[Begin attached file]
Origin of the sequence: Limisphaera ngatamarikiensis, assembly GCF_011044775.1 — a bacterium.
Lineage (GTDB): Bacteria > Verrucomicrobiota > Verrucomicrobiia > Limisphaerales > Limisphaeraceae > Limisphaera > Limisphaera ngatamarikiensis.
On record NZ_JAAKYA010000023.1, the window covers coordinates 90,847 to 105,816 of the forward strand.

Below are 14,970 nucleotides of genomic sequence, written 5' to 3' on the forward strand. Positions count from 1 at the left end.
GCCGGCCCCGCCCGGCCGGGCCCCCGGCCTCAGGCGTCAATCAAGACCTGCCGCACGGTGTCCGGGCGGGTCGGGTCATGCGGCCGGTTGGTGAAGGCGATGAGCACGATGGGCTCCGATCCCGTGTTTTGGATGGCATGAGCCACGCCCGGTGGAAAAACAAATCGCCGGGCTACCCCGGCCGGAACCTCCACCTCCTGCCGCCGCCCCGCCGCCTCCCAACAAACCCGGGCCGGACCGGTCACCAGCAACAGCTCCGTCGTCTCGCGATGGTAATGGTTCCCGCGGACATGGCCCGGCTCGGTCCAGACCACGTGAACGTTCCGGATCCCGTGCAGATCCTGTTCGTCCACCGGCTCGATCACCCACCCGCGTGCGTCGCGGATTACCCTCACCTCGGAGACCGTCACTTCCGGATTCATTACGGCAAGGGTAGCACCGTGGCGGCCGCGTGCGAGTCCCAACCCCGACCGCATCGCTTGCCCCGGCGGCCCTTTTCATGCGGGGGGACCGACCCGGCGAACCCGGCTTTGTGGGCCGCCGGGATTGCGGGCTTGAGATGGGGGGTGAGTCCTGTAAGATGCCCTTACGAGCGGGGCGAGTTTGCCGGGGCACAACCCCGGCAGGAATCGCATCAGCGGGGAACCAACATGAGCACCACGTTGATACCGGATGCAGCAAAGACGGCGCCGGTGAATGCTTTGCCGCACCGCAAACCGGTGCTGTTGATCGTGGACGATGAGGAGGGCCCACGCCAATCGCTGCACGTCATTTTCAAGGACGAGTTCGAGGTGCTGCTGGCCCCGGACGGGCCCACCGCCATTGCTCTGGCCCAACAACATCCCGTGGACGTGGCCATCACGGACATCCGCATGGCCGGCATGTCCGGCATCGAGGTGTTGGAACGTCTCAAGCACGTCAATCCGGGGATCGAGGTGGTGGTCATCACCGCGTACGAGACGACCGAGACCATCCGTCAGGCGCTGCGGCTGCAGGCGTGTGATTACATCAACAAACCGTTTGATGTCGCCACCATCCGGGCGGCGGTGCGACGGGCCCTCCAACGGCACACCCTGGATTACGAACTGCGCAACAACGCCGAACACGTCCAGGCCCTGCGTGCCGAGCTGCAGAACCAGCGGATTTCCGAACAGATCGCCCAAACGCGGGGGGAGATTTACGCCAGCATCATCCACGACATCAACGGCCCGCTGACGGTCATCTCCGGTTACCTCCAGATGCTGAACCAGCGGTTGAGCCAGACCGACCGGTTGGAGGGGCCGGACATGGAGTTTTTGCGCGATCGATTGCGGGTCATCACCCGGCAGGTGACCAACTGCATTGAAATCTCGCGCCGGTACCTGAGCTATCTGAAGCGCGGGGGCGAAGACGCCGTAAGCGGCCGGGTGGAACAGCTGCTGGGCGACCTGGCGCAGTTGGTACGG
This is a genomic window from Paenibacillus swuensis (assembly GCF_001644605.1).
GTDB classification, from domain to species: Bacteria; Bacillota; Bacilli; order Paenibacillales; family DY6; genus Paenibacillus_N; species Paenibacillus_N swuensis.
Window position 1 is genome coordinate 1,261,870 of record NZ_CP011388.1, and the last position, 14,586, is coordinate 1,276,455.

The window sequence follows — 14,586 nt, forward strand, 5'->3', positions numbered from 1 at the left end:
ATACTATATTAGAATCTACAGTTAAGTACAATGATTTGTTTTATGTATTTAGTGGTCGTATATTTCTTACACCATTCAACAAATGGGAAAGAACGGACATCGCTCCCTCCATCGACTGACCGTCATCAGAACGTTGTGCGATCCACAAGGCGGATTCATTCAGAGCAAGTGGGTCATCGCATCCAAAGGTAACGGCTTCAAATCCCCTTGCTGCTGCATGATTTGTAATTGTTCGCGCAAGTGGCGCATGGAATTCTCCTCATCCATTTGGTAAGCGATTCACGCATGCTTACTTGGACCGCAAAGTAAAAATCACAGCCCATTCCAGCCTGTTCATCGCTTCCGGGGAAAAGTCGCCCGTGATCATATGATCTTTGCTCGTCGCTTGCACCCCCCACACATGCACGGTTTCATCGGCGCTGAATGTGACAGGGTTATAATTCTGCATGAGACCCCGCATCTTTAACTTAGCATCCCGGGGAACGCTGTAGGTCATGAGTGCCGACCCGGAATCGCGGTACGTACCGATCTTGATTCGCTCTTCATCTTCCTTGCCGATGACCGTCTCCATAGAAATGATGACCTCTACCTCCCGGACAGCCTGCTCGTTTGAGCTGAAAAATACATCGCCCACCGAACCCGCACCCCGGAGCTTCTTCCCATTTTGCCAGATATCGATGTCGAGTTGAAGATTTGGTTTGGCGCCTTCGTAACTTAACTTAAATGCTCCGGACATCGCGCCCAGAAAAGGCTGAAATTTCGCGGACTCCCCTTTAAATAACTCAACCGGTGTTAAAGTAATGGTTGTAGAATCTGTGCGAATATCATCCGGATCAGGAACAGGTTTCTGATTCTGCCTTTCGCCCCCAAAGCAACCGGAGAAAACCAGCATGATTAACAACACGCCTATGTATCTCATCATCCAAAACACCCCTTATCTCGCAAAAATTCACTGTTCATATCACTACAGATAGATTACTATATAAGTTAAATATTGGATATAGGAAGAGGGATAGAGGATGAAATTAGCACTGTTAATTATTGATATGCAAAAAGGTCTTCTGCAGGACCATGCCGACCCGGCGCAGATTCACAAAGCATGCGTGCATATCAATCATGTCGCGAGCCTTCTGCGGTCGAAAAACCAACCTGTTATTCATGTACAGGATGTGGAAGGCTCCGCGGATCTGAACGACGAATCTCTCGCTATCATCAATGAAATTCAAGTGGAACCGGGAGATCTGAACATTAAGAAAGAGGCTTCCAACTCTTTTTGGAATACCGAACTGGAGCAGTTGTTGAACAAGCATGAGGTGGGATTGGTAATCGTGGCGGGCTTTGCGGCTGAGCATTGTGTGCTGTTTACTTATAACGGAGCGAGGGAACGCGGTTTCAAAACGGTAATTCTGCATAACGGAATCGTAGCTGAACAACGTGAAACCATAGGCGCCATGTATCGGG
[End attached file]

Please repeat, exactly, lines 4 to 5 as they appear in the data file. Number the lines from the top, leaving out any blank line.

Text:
Below are 14,970 nucleotides of genomic sequence, written 5' to 3' on the forward strand. Positions count from 1 at the left end.
GCCGGCCCCGCCCGGCCGGGCCCCCGGCCTCAGGCGTCAATCAAGACCTGCCGCACGGTGTCCGGGCGGGTCGGGTCATGCGGCCGGTTGGTGAAGGCGATGAGCACGATGGGCTCCGATCCCGTGTTTTGGATGGCATGAGCCACGCCCGGTGGAAAAACAAATCGCCGGGCTACCCCGGCCGGAACCTCCACCTCCTGCCGCCGCCCCGCCGCCTCCCAACAAACCCGGGCCGGACCGGTCACCAGCAACAGCTCCGTCGTCTCGCGATGGTAATGGTTCCCGCGGACATGGCCCGGCTCGGTCCAGACCACGTGAACGTTCCGGATCCCGTGCAGATCCTGTTCGTCCACCGGCTCGATCACCCACCCGCGTGCGTCGCGGATTACCCTCACCTCGGAGACCGTCACTTCCGGATTCATTACGGCAAGGGTAGCACCGTGGCGGCCGCGTGCGAGTCCCAACCCCGACCGCATCGCTTGCCCCGGCGGCCCTTTTCATGCGGGGGGACCGACCCGGCGAACCCGGCTTTGTGGGCCGCCGGGATTGCGGGCTTGAGATGGGGGGTGAGTCCTGTAAGATGCCCTTACGAGCGGGGCGAGTTTGCCGGGGCACAACCCCGGCAGGAATCGCATCAGCGGGGAACCAACATGAGCACCACGTTGATACCGGATGCAGCAAAGACGGCGCCGGTGAATGCTTTGCCGCACCGCAAACCGGTGCTGTTGATCGTGGACGATGAGGAGGGCCCACGCCAATCGCTGCACGTCATTTTCAAGGACGAGTTCGAGGTGCTGCTGGCCCCGGACGGGCCCACCGCCATTGCTCTGGCCCAACAACATCCCGTGGACGTGGCCATCACGGACATCCGCATGGCCGGCATGTCCGGCATCGAGGTGTTGGAACGTCTCAAGCACGTCAATCCGGGGATCGAGGTGGTGGTCATCACCGCGTACGAGACGACCGAGACCATCCGTCAGGCGCTGCGGCTGCAGGCGTGTGATTACATCAACAAACCGTTTGATGTCGCCACCATCCGGGCGGCGGTGCGACGGGCCCTCCAACGGCACACCCTGGATTACGAACTGCGCAACAACGCCGAACACGTCCAGGCCCTGCGTGCCGAGCTGCAGAACCAGCGGATTTCCGAACAGATCGCCCAAACGCGGGGGGAGATTTACGCCAGCATCATCCACGACATCAACGGCCCGCTGACGGTCATCTCCGGTTACCTCCAGATGCTGAACCAGCGGTTGAGCCAGACCGACCGGTTGGAGGGGCCGGACATGGAGTTTTTGCGCGATCGATTGCGGGTCATCACCCGGCAGGTGACCAACTGCATTGAAATCTCGCGCCGGTACCTGAGCTATCTGAAGCGCGGGGGCGAAGACGCCGTAAGCGGCCGGGTGGAACAGCTGCTGGGCGACCTGGCGCAGTTGGTACGG